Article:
The National Executive Council (NEC) has recently endorsed the National Intellectual Property Strategy (NIPS).
NIPS is a strategic policy document that is intended to provide a roadmap to guide the integration of intellectual property into national development initiatives.
Intellectual Property and Intellectual Property framework is a tool of public policy that is generally intended to promote economic, social and cultural progress by stimulating creative work and technological innovation.
When PNG became a member to the World Trade Organization (WTO) in 1996, the nation had taken on the responsibility of improving its trade regime and trade relations thus its obligations under the various WTO Agreements including the Trade-related aspects of Intellectual Property Rights (TRIPS).
This thus, saw PNG accept several principles and obligations related intellectual property (IP).
This then gave rise to the establishment of an intellectual property framework with enactment of intellectual property legislations and a government agency that administers intellectual property in the country.
Deputy Prime Minister and Minister for Commerce, Trade and Industry, Sam Basil explained that over the years, the national government has realized the importance of establishing an adequate and balanced intellectual property and one that fuels innovation and creativity.
“The Government is also committed to achieving its long term vision embedded in its long term strategy, the Vision 2050 and attaining the dream of nurturing a Smart, Wise, Fair, Healthy and Happy Society by 2050.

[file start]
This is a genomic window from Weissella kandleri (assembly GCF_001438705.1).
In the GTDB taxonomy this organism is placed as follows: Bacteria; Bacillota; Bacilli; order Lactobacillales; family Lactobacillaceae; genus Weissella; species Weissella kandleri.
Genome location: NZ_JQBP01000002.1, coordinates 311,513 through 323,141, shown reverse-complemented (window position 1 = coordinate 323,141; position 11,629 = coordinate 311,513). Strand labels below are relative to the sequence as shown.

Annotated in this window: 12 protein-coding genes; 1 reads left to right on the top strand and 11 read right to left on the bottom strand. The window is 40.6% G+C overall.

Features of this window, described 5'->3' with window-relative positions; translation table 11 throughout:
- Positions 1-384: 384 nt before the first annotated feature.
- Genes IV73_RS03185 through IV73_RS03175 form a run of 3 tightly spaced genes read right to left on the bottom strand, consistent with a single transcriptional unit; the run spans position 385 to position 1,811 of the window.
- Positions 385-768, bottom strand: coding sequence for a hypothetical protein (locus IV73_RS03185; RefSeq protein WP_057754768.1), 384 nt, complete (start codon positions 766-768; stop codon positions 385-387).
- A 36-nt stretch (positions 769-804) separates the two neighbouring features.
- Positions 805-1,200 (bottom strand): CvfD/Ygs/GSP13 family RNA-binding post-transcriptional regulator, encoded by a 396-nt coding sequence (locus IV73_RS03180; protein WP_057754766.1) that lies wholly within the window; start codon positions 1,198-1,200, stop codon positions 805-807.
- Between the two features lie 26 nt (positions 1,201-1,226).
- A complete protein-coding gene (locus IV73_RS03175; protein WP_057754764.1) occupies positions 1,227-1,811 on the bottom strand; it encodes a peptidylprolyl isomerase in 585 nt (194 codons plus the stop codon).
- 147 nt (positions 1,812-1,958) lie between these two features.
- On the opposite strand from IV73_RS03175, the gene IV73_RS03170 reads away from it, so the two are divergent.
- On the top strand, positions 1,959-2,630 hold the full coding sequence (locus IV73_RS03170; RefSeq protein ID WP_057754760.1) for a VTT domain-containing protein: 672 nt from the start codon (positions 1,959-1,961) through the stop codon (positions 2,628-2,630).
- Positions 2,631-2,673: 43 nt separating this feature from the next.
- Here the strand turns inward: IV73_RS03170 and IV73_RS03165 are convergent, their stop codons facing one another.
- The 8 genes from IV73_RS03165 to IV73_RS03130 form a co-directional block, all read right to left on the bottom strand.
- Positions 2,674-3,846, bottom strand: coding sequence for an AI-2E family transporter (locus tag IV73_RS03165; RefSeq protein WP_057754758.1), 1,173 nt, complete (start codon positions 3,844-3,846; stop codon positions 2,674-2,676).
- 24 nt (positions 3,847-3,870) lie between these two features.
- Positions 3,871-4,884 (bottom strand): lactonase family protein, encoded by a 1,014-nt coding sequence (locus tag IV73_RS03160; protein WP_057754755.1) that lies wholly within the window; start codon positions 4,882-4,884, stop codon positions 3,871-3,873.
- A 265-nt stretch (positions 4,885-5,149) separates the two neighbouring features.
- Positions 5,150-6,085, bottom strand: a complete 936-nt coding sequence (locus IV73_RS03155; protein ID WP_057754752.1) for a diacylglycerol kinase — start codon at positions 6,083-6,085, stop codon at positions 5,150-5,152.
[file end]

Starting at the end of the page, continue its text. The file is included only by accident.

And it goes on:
“Furthermore, it is committed to also becoming a middle income country by 2030 through its Development Strategy Plan 2010 to 2030,” he said.
Basil said such strategic aspirations were centered at moving away from an intense extractive sector base to an economy that encourages that development and growth of the manufacturing, services, agriculture, forestry, fisheries and eco-tourism sectors, thus allowing for a broader based economic growth trajectory.
“This could potentially be achieved through the establishment or redesigning of appropriate policy and legal frameworks that rebrands these sectors with new and improved ways of growth and development.
“Such can be driven by a culture of innovation and creativity particularly that transcends beyond exhausting non-renewable natural resources or sustaining non-renewable resources for the long term,” the Minister said.
Basil emphasized that to support this strategic action, appropriate policies and regulations must be establish to create a conducive environment for both research and research for economic development to flourish and to encourage innovation and creativity.